Whisler85

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i would stick with the half pound of special b, and go with half a pound of the aromatic- biscuit is optional but fairly similar to aromatic as far as color is concerned

dont be afraid to use the full pound of syrup- JZ's dubbel calls for 3/4 pound syrup PLUS 1/2 pound of cane sugar- use too little of these sugars and the body will be too heavy

i would also definitely use munich/vienna and/or caramunich/caravienna- the malty flavors they give you would be much missed- they are sort of a bridge between base and specialty malts

also, if you are worried about enough yeast in the bottle, try adding some of the fermentis safbrew T-58 its a belgian style yeast that is dried (so it will be much cheaper) and you dont have to worry about flavor too much since it is just for carbonation

also, if you look through "brewing classic styles" jamil has the guidelines for each style before he gives you the recipe, but a lot of his recipes dont fit all the parameters he gives- he must just worry more about taste than fitting the guidelines
 
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SpanishCastleAle

SpanishCastleAle

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Thanks for the help. I don't have to stay within style guidelines but I just find it a bit more challenging. It's too easy to just go out of style whenever your recipe happens to take it there. This brew is a great example because if I use the amounts of Special B and dark Candi Syrup that most people recommend...it's too dark. So the challenge is to make the brew 'just as good'...but within the color (and other) guidelines.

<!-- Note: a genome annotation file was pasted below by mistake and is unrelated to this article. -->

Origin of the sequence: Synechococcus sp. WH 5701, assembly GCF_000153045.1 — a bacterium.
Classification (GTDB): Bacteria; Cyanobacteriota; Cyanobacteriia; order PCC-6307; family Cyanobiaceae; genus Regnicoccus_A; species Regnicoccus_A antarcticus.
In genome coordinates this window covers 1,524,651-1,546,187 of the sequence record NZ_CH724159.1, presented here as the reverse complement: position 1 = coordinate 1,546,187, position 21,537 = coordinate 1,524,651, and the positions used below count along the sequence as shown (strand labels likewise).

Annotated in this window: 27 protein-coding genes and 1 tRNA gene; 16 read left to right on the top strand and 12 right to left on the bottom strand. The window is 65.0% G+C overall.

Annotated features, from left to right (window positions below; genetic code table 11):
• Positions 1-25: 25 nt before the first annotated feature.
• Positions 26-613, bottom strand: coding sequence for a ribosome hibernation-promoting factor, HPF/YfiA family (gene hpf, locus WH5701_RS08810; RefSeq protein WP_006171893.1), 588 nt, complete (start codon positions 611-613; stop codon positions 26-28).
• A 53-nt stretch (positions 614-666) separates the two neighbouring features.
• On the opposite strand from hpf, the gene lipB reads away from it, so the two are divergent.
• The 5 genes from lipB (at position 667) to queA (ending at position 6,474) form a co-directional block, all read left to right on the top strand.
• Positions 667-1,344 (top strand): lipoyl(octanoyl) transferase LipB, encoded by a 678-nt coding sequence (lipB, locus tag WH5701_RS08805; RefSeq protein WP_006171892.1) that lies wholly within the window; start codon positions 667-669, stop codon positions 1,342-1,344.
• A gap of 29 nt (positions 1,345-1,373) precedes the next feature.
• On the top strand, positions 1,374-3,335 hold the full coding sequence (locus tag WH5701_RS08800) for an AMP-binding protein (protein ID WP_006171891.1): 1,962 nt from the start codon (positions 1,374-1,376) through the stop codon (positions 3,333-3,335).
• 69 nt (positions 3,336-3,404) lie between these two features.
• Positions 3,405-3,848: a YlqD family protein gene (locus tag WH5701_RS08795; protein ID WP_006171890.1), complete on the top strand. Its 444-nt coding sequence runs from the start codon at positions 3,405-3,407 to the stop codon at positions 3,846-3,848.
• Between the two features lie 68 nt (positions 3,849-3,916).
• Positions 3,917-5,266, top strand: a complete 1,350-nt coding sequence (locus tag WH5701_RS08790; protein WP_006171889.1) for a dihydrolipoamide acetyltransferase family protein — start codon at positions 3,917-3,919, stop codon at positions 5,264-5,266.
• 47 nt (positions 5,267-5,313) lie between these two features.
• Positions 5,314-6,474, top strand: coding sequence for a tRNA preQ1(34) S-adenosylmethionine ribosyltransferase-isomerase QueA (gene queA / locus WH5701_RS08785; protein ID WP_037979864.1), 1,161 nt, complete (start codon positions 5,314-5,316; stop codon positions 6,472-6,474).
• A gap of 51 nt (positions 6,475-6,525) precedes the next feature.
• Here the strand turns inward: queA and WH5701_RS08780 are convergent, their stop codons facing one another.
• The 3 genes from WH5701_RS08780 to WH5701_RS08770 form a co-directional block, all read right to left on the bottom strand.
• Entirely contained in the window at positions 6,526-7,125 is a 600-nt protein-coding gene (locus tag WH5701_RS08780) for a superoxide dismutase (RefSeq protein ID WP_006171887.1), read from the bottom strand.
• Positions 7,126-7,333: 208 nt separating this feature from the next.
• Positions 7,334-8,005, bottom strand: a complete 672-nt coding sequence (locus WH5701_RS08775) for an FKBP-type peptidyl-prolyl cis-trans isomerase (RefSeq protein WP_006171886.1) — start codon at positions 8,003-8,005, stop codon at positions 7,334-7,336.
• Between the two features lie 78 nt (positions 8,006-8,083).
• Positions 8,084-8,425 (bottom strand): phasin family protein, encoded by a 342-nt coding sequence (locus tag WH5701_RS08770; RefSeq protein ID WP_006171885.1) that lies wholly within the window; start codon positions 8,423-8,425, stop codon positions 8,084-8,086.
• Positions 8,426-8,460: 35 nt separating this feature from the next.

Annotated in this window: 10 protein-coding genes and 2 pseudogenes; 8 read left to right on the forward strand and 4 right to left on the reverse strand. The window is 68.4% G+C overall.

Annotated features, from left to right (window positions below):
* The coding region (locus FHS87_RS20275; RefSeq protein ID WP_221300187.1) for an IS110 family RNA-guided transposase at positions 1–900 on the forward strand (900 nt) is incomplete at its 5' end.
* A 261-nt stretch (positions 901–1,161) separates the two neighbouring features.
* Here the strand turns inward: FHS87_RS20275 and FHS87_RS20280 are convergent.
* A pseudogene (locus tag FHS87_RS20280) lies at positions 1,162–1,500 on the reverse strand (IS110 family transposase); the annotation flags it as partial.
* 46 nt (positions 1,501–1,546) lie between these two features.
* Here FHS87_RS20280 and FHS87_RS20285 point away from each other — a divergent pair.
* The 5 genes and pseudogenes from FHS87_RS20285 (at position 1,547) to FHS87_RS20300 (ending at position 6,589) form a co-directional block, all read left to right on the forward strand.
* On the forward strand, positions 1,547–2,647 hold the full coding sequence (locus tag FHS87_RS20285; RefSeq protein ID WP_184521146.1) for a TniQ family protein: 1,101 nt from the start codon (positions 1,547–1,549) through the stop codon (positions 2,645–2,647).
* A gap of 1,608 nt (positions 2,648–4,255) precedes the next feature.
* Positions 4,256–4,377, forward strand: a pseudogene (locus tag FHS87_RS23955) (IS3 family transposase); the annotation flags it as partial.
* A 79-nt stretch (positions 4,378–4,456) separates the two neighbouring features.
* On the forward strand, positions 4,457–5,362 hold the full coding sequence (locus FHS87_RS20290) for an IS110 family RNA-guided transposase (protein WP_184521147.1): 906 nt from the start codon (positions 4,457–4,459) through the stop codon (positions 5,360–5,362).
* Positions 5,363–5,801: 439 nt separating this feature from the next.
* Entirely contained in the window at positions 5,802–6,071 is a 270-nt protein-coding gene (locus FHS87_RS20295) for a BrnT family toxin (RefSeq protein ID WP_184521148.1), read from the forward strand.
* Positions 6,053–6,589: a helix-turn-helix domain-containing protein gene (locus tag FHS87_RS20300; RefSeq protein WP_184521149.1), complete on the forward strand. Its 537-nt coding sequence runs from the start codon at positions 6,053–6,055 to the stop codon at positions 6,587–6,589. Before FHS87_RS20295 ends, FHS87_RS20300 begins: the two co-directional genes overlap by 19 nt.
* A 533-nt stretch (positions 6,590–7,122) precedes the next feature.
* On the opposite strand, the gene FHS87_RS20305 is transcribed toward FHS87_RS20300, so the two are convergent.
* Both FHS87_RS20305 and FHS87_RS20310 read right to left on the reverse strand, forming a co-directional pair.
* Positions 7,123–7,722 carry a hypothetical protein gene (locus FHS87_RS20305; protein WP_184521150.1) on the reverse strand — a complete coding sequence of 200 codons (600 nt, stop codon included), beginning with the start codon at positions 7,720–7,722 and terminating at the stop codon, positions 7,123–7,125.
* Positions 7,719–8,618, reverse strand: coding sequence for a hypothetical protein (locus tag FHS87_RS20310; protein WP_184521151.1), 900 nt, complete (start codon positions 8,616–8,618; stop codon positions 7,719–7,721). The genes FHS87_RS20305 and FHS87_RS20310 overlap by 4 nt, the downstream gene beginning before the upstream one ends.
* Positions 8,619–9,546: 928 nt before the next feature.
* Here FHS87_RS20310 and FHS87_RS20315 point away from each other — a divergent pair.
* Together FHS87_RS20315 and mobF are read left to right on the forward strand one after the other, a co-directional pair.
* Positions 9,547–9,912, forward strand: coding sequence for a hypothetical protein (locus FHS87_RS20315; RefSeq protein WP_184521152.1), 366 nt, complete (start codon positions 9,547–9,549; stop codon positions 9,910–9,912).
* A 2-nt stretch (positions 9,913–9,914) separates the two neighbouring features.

Regarding the syrup...I'm trying to use as much as possible while not getting too dark...then using cane sugar for the rest. Maybe I can shoehorn some more in there.:)
 

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Nice thread! Let me make a few observations.

1. If you can tell the difference between 20 and 22 SRM, you're a better judge of beer color than anyone I've ever met. ;) I wouldn't worry about that parameter.

2. Both Aromatic and Special B are very potent specialty grains. A quarter pound of each in 5 gallons is enough, IMO.

3. Don't worry about reseeding yeast for bottling. It may take longer, but there will still be sufficient yeast in suspension to carbonate the beer. Just be patient.

4. 80+% attenuation can be accomplished with the yeasts you listed. Be certain to pitch an appropriate amount of yeast and manage the ferment. Control temperatures and keep an eye on it. I've personally fermented Trappist High Gravity to well over 13%ABV.

Cheers,

Bob
 
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SpanishCastleAle

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Thanks NQ3X. I can't tell the difference between 20 and 22...but the higher I go the smaller my fudge factor.:D

I just placed the order and got some extra specialty grains just so I'm covered (seemed silly to not get a pound of biscuit/caramunich/etc for only $1.80/pound). I'll have to find a use for what I don't use...I ordered lots of extra Pils too.